For the second year running, the Miami Open will not feature Andy Murray – the two-time champion here, who keeps a second home a couple of miles away on the shores of Biscayne Bay. But the draw went ahead nevertheless with a surprisingly healthy British contingent of six, including defending champion Johanna Konta, of whom three had fought their way through qualifying. The most notable of these was perhaps Katie Boulter, the 21-year-old from Leicestershire, whose only previous appearance at the top tier came when she received a wild card into last year’s Wimbledon. Boulter had Jeremy Bates, himself an old Wimbledon hand, at courtside as she faced Hsieh Su-wei. Hsieh is an unusual player, primarily a doubles specialist, but capable enough to have taken the scalps of Konta at last year’s French Open and two-time slam champion Garbine Muguruza in Melbourne. Double-handed on both wings, she could almost be playing table-tennis as she deflects the ball with her wrists, relying on timing and placement because she is reed-thin and barely 5½ feet. Boulter is also willowy and delicately built, but does have a loose-limbed swing that can drive the ball through the court. What she could not handle was the Hsieh drop shot, which confounded Konta at Roland Garros last year. Drop shots ended both sets in Boulter’s 6-4, 7-5 defeat. The opening set must have been particularly galling, given the ball clipped the net-cord, causing it to fall so gently to earth it could have had its own parachute. Boulter will thus stand somewhere around the 190 mark when the next set of rankings are published in 10 days’ time. She is the British No 5 – with the top three being Konta, Heather Watson (who lost here in the first round on Tuesday) and Naomi Broady (who also lost on Monday, though her exit came in qualifying). Katie Boulter is currently the British No 5 Credit: Getty Images The No 4 position belongs to Gabriella Taylor, who entered the news cycle last summer when she contracted a rare bacterial disease named leptospirosis, and the suspicion emerged that she might have been poisoned by a rival. Five women in the top 200 and eight in the top 250: it might not sound like much, but it is the strongest representation Britain has had since the Eighties. With Taylor at 20, Boulter at 21 and Katie Swan – now just behind this group at No 307 in the world – about to turn 19 on Saturday, there is room for optimism about the next generation. But we should not get too over-excited: the 16-year-old American Amanda Anisimova showed what a phenomenon looks like by reaching the fourth round of Indian Wells 10 days ago, and beating former Wimbledon champion Petra Kvitova along the way. Kyle Edmund will compete at Queen&#39;s this summer Credit: Getty Images Meanwhile, the newly branded Fever-Tree Championships at Queen’s has announced the latest recruits to its entry list. Kyle Edmund, who became the British No 1 earlier this month, will try to improve his modest record on grass – a surface on which he has won only four ATP-level matches – while Spanish No 5 Feliciano Lopez ­returns to defend the title he won so unexpectedly last year. Edmund is due to play here in Miami at the weekend, against either Nicolas Kicker or Frances ­Tiafoe. Uncharacteristically, he has also entered the doubles with the veteran Serbian campaigner Nenad Zimonjic, but then he has lacked match time since his superb run to the semi-finals of the Australian Open. He contracted a virus after that tournament that ruled him out of two clay-court events in South America, and lost his first match in Indian Wells.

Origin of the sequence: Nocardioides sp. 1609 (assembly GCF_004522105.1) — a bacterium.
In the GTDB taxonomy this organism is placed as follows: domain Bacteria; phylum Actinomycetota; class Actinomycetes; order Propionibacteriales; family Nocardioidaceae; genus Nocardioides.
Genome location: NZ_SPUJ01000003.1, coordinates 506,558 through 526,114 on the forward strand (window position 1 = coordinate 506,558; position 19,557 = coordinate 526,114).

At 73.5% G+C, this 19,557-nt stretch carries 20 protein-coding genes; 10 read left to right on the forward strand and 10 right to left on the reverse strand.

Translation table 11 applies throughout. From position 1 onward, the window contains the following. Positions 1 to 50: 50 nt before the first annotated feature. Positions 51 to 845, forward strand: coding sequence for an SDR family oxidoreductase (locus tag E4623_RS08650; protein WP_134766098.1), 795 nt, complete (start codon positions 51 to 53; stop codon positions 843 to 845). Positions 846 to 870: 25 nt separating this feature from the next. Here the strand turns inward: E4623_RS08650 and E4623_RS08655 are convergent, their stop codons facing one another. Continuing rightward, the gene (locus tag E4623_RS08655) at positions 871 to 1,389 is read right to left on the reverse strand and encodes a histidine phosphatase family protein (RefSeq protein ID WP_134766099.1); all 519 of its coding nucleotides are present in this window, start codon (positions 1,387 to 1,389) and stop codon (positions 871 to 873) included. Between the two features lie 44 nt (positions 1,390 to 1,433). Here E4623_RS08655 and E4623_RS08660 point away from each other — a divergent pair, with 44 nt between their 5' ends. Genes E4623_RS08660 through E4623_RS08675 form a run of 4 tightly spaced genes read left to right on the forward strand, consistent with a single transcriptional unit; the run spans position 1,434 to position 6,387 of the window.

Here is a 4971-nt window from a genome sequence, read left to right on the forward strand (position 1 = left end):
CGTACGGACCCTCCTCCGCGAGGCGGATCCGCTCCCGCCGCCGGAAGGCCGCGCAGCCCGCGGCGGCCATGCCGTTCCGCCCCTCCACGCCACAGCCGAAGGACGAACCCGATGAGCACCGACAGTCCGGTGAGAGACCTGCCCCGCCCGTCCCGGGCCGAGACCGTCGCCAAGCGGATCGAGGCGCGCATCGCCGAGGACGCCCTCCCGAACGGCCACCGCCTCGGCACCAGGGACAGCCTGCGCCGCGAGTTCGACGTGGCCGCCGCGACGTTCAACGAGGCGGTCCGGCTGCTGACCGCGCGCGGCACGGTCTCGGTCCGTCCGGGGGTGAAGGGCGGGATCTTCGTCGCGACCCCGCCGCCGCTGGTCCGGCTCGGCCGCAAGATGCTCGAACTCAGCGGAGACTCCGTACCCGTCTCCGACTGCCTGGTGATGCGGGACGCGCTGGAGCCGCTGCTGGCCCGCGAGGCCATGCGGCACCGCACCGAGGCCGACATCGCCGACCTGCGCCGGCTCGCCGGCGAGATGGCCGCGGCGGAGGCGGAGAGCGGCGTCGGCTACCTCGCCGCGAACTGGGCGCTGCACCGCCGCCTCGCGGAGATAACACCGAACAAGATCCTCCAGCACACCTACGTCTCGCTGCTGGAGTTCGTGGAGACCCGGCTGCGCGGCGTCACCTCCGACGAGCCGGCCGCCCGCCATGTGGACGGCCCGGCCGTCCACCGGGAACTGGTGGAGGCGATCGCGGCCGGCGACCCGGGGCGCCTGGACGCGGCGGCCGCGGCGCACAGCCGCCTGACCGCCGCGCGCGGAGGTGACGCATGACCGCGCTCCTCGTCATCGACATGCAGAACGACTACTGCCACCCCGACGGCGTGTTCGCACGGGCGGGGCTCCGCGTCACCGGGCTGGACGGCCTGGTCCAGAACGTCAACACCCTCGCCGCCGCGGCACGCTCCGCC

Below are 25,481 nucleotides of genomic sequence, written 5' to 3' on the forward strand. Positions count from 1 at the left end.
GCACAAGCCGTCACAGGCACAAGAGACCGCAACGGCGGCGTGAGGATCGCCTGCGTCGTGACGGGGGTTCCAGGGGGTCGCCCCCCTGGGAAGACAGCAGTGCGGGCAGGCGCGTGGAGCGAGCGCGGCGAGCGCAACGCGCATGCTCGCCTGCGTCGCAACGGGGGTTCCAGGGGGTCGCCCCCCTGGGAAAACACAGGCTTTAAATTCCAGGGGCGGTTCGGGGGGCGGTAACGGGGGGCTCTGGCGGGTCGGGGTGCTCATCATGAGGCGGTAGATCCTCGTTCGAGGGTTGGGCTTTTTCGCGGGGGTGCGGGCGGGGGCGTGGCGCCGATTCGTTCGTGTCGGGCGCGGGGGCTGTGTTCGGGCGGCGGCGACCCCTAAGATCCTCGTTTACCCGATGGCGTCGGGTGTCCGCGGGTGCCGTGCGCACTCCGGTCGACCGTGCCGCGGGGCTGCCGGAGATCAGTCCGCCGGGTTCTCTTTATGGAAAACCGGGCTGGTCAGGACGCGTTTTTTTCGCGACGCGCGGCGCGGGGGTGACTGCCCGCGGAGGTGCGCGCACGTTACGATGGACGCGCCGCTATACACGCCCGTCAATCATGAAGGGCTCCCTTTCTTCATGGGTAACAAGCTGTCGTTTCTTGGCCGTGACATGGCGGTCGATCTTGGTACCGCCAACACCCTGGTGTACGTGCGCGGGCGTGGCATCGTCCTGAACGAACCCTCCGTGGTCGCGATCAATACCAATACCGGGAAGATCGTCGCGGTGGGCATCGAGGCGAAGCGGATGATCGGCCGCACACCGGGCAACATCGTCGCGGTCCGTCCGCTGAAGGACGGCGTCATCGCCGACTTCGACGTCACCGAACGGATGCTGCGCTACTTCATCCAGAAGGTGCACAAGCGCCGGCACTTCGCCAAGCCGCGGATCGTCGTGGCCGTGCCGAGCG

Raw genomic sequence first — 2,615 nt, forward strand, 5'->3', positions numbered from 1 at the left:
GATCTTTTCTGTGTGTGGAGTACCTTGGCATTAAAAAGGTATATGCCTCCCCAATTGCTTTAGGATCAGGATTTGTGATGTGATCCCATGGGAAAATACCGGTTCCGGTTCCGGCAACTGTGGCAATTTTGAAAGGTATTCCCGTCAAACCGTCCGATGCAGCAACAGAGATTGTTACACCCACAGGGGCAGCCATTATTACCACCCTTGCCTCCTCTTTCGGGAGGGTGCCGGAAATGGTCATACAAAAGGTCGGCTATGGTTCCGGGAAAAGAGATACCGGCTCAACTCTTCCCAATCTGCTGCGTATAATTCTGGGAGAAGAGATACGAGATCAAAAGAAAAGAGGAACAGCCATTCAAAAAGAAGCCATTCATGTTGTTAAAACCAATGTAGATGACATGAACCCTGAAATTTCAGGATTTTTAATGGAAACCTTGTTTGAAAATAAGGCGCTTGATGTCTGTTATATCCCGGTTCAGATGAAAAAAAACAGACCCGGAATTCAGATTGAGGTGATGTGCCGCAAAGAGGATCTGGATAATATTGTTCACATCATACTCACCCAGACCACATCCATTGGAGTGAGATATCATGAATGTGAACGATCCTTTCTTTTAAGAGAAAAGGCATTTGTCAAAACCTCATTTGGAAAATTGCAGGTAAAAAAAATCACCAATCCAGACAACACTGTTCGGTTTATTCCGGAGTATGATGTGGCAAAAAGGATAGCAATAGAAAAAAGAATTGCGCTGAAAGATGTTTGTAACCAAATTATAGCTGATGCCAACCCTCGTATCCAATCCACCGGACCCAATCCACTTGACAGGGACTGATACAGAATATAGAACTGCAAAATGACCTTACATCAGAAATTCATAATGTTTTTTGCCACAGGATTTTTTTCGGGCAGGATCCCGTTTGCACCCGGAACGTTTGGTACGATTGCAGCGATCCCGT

Katie Boulter shows promise at Miami Open despite defeat